More Retirees Should Consider This Smart Money Strategy

Retirees often have money they've collected in traditional IRAs and 401(k)s throughout their career. But many miss out on a smart strategy to turn that money into a source of tax-free income for the rest of their lives.

In the following video from our Retirement Q&A series, Dan Caplinger, The Motley Fool's director of investment planning, answers a question from Fool reader Carl about whether you can take distributions from your 401(k) and roll them into a Roth IRA. Dan notes that Roth conversions can be a really smart way to take advantage of lower tax rates and also reduce the amount the IRS will require you to take from your 401(k) or traditional IRA once you turn age 70 1/2. But Dan points out that despite the added flexibility, you should be careful about the mechanics of the transaction, arranging to have transfers made directly from your employer to the financial institution holding your Roth IRA in order to avoid any complications. Nevertheless, for those in the right situation, the strategy can really help your retirement planning.

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Have general questions about Social Security? Email them to, and they might be the subject of a future video!

Read/Post Comments (8) | Recommend This Article (20)

Comments from our Foolish Readers

Help us keep this a respectfully Foolish area! This is a place for our readers to discuss, debate, and learn more about the Foolish investing topic you read about above. Help us keep it clean and safe. If you believe a comment is abusive or otherwise violates our Fool's Rules, please report it via the Report this Comment Report this Comment icon found on every comment.

  • Report this Comment On May 10, 2014, at 12:17 PM, GriffKS wrote:

    Instead, consider using the "Yale Endowment Method" to ensure the extended preservation of your retirement savings.

  • Report this Comment On May 10, 2014, at 1:05 PM, kurtdabear wrote:

    It could be a mistake to trust the government to honor Roth IRA's. Our government is not particularly good at keeping its promises. If you look at how Social Security has changed over the years, you can see a trail of broken actual (or implied) promises, e.g., tax-free benefits, normal retirement age, percentage paid early retirees, etc. People paying high current tax rates to start Roths may wind up being taxed in the future or getting pay-outs that would have qualified for lower rates than they paid to buy in. The average person in retirement can get by on quite a bit less than they did while working after doing away with payroll withholding for Social Security, Medicare, state payroll deductions, contributions to 401-K's, life insurance, commuting and wardrobe expenses, lunches, etc.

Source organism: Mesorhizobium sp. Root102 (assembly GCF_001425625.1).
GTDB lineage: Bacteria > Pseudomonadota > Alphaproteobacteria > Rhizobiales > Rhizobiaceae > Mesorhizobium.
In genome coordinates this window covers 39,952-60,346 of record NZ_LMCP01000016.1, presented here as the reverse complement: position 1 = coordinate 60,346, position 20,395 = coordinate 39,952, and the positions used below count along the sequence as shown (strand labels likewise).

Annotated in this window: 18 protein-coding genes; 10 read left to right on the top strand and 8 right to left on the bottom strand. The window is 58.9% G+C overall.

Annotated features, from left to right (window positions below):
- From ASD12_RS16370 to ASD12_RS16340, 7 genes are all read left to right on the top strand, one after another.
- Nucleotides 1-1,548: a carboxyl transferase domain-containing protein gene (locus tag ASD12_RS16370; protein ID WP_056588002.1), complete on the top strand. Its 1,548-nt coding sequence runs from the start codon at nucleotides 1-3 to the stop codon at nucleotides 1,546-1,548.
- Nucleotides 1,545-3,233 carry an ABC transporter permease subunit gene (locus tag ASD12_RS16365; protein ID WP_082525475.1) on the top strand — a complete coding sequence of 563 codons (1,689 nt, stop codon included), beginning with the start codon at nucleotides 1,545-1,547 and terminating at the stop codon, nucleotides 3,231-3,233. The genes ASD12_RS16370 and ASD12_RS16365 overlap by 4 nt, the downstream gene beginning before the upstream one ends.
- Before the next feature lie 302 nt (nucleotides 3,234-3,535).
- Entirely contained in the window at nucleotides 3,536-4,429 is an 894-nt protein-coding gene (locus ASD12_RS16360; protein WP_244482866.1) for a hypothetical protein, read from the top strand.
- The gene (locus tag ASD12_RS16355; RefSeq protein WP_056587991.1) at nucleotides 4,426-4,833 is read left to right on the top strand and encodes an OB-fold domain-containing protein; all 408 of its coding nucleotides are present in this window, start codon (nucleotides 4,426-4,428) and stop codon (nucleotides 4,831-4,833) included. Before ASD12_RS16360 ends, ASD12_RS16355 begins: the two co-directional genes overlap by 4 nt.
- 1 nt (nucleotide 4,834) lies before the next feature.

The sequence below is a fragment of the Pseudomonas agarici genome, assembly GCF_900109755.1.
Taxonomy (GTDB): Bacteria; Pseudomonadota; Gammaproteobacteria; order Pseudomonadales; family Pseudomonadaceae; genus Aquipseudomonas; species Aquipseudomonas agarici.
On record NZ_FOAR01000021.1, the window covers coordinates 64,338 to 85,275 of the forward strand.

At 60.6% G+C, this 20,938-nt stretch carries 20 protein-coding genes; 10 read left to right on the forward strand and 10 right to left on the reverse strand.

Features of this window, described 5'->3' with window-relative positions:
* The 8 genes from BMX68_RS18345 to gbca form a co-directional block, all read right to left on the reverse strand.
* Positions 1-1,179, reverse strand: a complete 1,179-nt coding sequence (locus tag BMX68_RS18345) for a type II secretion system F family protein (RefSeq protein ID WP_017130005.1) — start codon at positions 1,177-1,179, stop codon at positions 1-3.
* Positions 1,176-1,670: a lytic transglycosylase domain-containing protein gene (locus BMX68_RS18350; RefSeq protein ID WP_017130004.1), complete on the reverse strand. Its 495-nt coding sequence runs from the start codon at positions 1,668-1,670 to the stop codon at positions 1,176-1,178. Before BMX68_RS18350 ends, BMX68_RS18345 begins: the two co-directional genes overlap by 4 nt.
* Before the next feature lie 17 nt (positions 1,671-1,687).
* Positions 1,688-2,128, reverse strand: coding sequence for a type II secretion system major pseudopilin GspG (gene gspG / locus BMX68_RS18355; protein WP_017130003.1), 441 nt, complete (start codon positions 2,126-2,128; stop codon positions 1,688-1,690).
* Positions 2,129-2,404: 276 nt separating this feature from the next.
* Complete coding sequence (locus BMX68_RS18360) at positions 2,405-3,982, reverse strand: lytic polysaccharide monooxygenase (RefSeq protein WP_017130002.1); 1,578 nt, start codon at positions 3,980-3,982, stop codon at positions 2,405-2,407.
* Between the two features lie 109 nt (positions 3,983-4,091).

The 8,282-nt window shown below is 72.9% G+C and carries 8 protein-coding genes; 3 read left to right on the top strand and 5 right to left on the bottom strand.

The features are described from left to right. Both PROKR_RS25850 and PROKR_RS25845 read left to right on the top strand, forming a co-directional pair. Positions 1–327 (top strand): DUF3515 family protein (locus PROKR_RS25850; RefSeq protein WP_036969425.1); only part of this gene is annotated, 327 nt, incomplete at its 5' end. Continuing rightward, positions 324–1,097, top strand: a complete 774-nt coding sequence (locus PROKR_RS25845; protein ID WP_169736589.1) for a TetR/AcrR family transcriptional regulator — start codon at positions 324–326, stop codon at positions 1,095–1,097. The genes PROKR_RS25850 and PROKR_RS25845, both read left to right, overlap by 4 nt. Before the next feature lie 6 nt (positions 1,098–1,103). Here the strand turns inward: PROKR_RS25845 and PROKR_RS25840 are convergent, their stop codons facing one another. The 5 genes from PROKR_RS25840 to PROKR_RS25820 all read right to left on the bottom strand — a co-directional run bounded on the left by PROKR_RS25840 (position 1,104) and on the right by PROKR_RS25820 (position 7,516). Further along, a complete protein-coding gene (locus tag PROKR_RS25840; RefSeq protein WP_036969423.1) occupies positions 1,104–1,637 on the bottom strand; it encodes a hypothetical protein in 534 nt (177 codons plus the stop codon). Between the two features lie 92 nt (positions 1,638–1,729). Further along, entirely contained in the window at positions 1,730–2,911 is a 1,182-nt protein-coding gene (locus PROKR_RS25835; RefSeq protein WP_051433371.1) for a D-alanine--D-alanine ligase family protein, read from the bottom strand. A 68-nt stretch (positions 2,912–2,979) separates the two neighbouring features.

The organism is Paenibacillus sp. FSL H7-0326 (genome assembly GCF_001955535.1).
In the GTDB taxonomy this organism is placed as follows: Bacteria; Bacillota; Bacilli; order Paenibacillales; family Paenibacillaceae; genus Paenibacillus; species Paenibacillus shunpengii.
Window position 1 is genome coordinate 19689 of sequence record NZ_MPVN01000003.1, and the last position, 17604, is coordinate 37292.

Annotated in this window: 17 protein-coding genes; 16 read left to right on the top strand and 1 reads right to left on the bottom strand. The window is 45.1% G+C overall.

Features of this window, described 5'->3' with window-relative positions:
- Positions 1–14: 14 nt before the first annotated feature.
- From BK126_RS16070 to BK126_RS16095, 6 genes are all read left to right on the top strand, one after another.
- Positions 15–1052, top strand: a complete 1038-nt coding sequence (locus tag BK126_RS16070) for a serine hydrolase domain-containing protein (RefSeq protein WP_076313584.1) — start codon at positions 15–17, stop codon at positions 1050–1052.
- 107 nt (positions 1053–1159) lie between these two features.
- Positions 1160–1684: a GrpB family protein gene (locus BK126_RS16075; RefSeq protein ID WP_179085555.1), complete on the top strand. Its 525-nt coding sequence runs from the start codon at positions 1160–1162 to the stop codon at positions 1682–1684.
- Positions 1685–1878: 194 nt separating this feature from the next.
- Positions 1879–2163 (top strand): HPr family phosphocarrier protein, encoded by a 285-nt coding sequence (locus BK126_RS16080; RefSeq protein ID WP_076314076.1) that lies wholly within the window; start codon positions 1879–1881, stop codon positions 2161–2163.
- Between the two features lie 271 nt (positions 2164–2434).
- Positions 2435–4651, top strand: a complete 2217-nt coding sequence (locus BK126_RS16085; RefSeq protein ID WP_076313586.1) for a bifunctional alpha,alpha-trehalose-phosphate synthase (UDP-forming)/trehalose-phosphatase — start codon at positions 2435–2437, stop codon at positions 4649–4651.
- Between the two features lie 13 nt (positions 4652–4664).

• Report this Comment On May 10, 2014, at 3:06 PM, 092326 wrote:

    Please advise me why I cannot e-mail any of your articles?

  • Report this Comment On May 10, 2014, at 5:06 PM, GranburyPaul wrote:

    My comment is actually a question. When converting from a 401k to a Roth what's the simpliest and easiest ways to factor in the tax implications? Does anyone know of a tax calculator to help determine how much is the idea amount to convert each year?

  • Report this Comment On May 10, 2014, at 5:31 PM, herky46q wrote:

    I like to go with the sure thing by getting the immediate tax advantage. That in turn also gives me more money now to invest.

  • Report this Comment On May 10, 2014, at 6:38 PM, muffin311 wrote:

    I hate having to watch a video to get the content on this site. Anyone else?

  • Report this Comment On May 10, 2014, at 6:53 PM, TheAncient wrote:

    Rolling into an IRA or Roth IRA is NOT 'Smart' money. One can get a better rate of return, be just as secure by rolling into Credit Union CDs, who generally pay higher rates than traditional banks. My 401k was giving 35% annually while my Roth IRA 5%. Cashing out of a Roth IRA is the same rate as cashing out of your 401k, ordinary income tax rate.

  • Report this Comment On May 11, 2014, at 9:20 AM, Ostrowsr wrote:

    Best strategy is to have various streams of income. Then when on fizzles, and usually will, the others cushion the impact. I'm keeping my 401K because my fees are very low. A Roth allows various investments that may charge high fees and negate most or all of the benefit.

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Dan Caplinger

Dan Caplinger has been a contract writer for the Motley Fool since 2006. As the Fool's Director of Investment Planning, Dan oversees much of the personal-finance and investment-planning content published daily on With a background as an estate-planning attorney and independent financial consultant, Dan's articles are based on more than 20 years of experience from all angles of the financial world.

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